Released this week, Kimihia te mea ngaro | Research Report 2018 demonstrates the breadth of UC’s research with a selection of stories from across our extensive range of disciplines.
UC is well known for its research reputation and although this is only a small selection, the excellence and quality of UC’s research can be seen through these stories from our activities during the 2018 year, with an emphasis on securing the future of food through food equity, food intelligence and food innovation.
See what Professor Michael Plank is doing to spread the load of balanced fisheries harvesting, and how Associate Professor Michaela Balzarova is using blockchain to establish fairer food prices for consumers and producers. Learn about the different perspectives on kaupapa Māori veganism or plant-based kai and ethics from doctoral student Kirsty Dunn, the biodegradable coating Associate Professor David Leung is developing to achieve food security, and understand what Dr Sarah Lovell found through observation of the community of Matuara following the closure of the local meatworks.
For more on these stories and many more, download the full publication (PDF, 5MB, 76 pages) or request your own hard copy of the beautifully presented publication here>
UC is well known for its research reputation, and the excellence and quality of UC’s research is showcased in the annual Research Report | Kimihia Te Mea Ngaro.
Although only a small selection, the excellence and quality of UC’s research can be seen through research stories gathered from our activities during the 2017 year, with an emphasis on the work of our doctoral students, the support and collaboration they have with their supervisors, and how this world-class learning environment contributes to their success.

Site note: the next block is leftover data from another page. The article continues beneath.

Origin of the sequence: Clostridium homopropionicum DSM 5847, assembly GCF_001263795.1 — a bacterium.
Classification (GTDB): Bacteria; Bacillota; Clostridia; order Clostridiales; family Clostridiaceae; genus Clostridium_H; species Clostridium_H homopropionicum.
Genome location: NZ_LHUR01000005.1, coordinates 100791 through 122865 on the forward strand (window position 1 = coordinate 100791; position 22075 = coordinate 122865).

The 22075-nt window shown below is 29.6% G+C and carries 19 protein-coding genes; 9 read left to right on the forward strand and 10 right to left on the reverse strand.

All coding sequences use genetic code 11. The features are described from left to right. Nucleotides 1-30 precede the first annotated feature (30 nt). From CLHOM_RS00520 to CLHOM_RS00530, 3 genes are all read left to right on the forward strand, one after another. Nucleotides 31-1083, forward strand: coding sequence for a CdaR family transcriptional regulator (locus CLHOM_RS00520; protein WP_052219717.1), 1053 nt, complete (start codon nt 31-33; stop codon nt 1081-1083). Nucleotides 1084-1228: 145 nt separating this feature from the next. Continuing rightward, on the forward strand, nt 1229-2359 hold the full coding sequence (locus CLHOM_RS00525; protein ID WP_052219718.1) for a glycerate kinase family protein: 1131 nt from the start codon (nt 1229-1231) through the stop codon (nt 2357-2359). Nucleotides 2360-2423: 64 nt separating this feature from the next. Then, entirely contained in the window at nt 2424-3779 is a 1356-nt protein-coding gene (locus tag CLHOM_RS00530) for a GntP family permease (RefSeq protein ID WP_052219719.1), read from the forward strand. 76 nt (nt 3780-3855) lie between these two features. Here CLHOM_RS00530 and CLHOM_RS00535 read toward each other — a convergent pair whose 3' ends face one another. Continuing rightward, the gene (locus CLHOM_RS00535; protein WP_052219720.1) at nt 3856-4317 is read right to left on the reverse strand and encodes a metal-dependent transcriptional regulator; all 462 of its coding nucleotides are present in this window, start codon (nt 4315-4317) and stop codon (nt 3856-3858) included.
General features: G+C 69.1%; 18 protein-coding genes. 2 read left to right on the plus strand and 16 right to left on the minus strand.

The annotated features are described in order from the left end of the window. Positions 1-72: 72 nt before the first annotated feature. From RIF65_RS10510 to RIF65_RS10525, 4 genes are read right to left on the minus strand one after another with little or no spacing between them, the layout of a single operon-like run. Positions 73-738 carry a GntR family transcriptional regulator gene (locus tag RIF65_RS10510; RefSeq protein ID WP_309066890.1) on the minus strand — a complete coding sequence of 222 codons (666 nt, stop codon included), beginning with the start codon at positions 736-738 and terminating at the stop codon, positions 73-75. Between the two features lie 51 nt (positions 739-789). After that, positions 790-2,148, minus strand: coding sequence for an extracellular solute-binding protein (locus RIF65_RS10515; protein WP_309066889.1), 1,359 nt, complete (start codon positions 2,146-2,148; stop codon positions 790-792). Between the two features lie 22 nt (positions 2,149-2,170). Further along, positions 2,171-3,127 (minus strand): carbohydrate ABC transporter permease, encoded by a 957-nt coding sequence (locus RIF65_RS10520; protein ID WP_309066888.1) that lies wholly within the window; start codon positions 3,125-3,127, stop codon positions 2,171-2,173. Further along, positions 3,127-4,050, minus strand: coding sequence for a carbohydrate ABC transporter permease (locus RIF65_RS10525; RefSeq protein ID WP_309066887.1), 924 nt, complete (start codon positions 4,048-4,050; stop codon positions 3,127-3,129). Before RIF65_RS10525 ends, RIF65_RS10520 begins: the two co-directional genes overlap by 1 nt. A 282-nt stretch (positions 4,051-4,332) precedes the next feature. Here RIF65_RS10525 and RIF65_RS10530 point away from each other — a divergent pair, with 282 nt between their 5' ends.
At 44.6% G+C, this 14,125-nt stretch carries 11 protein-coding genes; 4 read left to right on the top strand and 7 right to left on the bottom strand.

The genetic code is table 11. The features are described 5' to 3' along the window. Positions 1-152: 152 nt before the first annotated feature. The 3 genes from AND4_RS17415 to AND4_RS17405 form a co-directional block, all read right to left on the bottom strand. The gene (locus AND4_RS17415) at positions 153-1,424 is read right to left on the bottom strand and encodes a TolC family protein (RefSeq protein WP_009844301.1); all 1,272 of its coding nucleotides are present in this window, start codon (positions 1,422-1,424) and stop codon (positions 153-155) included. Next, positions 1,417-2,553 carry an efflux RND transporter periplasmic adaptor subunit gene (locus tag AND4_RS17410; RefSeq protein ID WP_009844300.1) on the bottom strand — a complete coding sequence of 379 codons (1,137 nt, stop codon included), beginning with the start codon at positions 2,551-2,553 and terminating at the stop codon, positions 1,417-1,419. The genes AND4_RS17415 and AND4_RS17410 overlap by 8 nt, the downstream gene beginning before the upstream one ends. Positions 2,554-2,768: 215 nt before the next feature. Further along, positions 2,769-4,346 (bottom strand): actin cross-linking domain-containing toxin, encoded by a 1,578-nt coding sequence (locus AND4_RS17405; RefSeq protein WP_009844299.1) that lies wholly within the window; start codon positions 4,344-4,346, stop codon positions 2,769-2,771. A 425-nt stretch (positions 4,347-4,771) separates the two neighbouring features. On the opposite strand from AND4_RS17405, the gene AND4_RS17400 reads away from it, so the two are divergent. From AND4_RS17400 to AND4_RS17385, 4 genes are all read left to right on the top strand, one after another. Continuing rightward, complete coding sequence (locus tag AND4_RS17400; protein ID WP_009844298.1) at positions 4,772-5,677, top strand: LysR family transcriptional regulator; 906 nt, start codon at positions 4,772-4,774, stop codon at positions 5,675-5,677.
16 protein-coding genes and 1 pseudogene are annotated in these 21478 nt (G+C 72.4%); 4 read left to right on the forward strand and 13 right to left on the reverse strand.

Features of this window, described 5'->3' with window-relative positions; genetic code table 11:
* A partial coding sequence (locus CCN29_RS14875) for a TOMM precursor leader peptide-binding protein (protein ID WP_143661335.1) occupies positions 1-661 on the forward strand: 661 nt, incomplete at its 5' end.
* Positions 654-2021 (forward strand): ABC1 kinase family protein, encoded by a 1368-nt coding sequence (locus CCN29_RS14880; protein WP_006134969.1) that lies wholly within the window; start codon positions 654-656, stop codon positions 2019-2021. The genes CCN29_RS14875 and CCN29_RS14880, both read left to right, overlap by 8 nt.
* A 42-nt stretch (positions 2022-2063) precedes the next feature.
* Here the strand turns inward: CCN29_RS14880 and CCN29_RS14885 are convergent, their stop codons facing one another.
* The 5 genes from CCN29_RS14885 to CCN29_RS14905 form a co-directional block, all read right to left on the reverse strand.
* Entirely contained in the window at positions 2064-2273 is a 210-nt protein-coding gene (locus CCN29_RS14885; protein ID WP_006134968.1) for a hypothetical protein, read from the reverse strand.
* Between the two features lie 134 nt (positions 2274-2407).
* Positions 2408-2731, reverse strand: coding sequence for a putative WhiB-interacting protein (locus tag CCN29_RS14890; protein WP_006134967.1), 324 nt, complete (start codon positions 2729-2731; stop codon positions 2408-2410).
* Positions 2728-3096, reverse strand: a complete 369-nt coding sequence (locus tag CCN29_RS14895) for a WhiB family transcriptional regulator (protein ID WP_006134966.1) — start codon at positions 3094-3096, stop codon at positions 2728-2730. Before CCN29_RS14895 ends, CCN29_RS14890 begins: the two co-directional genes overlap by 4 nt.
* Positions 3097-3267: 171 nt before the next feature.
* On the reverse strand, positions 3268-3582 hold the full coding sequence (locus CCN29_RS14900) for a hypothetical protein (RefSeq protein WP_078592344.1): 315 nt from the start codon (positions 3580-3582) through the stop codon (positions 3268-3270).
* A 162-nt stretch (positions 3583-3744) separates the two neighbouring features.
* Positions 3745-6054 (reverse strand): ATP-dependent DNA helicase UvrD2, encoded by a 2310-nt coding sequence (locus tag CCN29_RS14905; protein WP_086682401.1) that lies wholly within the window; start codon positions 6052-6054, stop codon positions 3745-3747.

Showcased on the cover of the 2017 Research Report is fourth-year doctoral student Rabia Ijaz, who interviewed representatives from over 30 small-to-medium enterprises in the Greater Christchurch area to find out more about their experiences following the Canterbury earthquakes.
Her research revealed three major features of survival and success, which may provide practical advice for others:
- Strong social capital through extended networks
- Adaptive coping – the ability to adjust to change
- An optimistic mind set
“With these elements business owners could foster an attitude that allowed them to take risks, think strategically, learn from their mistakes and importantly, they could develop and grow their network.”
For all this and much more, read the 2017 Research Report here.